Buy-sell agreements often rely on purchasing life insurance on all the partners. There are two applications of life insurance in a buy-sell agreement. One is called a cross-purchase agreement, the other an entity-purchase agreement.
In a cross-purchase agreement, each partner buys a life insurance policy on the other partners. When one partner dies, the others use the proceeds from their policies to buy the deceased partner’s share at a pre-agreed-upon price.
An entity-purchase agreement involves the company itself buying a policy on each partner. When one partner dies, the company will receive the proceeds and use them to buy out the deceased’s share of the business.
The partnership agreement also must include provisions for the exit of a partner voluntarily, for instance, deciding to retire or deciding the business life no longer interests them. This provision would have to cover both a sale of the partner’s share to an outside buyer and a buyout from the other partners.
Corporate Succession Planning
If you are a shareholder in a corporation with other shareholders, incorporating buy-sell provisions in a so-called “shareholder agreement” or adopting a buy-sell agreement will provide guidance should you, or any other shareholders, decide to retire, suffer a disability, or tragically die. These agreements provide a road-map to enable the remaining shareholders to follow agreed-to succession planning for the purchase of the shares of the person moving on from the corporation, avoiding fights and possibly litigation while protecting the families. To provide for possible death, purchase of the cross-purchase life insurance policies or entity-purchase life insurance as is the case with a partnership assists in funding the buyout of the deceased shares.
Limited Liability Company Succession Planning
In the case of a limited liability company, business succession/buy-sell provisions are generally incorporated in the operating agreement of the company. Similar to a partnership agreement, the operating agreement can incorporate business succession/buy-sell provisions to provide for the seamless succession planning, whether a so-called “member” of the company desires to sell all or a portion of their membership interests, becomes disabled or dies. Again, as with the partnership and corporation, these provisions are designed as a road map to enable the member to provide for the success of the business after departure as well as assure that such member’s family are protected at such time.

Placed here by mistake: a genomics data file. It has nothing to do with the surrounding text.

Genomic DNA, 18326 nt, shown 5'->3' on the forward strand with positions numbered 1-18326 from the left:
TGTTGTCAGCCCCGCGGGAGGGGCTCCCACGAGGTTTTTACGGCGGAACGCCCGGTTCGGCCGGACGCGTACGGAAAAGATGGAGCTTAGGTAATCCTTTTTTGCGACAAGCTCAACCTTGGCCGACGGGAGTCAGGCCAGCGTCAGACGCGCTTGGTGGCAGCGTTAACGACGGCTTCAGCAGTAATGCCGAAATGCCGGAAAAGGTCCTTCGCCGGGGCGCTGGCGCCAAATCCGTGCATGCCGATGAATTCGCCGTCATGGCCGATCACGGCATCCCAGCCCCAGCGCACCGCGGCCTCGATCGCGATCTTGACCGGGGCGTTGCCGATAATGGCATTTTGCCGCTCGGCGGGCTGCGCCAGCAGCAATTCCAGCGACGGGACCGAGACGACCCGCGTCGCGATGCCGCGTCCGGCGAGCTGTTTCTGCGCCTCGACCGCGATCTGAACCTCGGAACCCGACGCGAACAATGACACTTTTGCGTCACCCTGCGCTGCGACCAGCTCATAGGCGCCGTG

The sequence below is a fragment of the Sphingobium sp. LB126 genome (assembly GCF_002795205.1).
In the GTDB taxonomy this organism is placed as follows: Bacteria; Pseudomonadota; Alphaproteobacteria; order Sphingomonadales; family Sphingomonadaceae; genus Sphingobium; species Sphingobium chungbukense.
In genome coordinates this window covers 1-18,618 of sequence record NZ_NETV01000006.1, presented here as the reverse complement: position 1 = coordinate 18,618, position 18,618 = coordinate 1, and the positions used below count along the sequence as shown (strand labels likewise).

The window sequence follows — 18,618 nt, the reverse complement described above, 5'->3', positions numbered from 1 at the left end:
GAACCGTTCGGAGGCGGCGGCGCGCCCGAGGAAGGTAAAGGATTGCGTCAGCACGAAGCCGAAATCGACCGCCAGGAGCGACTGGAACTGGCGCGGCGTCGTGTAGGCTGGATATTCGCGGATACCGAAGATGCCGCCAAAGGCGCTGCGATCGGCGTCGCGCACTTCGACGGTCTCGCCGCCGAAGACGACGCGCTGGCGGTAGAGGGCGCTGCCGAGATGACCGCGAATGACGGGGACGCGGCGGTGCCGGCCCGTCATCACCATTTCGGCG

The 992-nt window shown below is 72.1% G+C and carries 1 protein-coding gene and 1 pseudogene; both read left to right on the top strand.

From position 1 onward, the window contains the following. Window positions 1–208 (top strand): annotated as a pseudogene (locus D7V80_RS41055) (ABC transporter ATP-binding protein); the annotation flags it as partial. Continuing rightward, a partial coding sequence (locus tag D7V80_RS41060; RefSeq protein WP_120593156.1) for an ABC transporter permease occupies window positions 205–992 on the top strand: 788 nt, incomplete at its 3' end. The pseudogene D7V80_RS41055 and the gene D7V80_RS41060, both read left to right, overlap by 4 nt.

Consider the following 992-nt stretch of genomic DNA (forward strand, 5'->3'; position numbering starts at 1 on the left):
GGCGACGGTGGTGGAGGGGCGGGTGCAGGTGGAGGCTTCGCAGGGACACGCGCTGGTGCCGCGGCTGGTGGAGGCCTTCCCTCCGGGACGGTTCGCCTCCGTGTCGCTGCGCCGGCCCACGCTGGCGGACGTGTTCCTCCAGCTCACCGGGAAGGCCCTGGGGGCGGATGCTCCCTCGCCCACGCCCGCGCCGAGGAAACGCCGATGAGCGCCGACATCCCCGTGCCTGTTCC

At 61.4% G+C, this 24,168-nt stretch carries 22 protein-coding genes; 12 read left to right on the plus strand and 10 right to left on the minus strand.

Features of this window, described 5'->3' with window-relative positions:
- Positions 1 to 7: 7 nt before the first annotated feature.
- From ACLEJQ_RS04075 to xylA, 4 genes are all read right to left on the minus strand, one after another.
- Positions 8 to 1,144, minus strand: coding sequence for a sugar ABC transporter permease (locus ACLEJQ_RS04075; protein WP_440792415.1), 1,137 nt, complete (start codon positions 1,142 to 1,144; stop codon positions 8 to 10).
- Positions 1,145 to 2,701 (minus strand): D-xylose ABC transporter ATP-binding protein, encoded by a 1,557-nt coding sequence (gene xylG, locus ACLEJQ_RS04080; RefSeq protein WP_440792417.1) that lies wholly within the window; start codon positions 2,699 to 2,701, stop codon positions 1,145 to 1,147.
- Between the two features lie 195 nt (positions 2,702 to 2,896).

Business Succession Attorney in Palm Desert, California
There is no “one-size-fits-all” business succession plan. You really need to consult with an experienced business law attorney to put all the proper legal instruments in place.
If you own a business as a sole proprietor, are a partner in a business, a shareholder of a corporation or member of a limited liability company, let us review what you have in place – including the partnership agreement if applicable – and advise you of your best options moving forward. Much will depend upon your goals for the future and the needs of you and your family.
Given that there are numerous options that can be incorporated into the partnership agreement, shareholder agreement, operating agreement or any buy-sell agreement, guidance provided by an experienced business succession attorney can be critical for the health of the business as well as protection of all shareholders and their families.
A business succession plan needs to be integrated into your estate plan. If you already have a will or living trust, we should review them as well. If not, we can certainly start fashioning your estate/business succession plan from the ground up.
Although the Law Offices of Jerry J Goldstein is located in Palm Desert, California, we serve all neighboring areas, including the entire Coachella Valley as well as communities in and around Imperial, Los Angeles, Orange, Riverside, San Bernardino, and San Diego counties.
Please note that in providing services outside of our immediate area, we generally don’t bill for travel time from our offices to meet at the business location or home of our clients.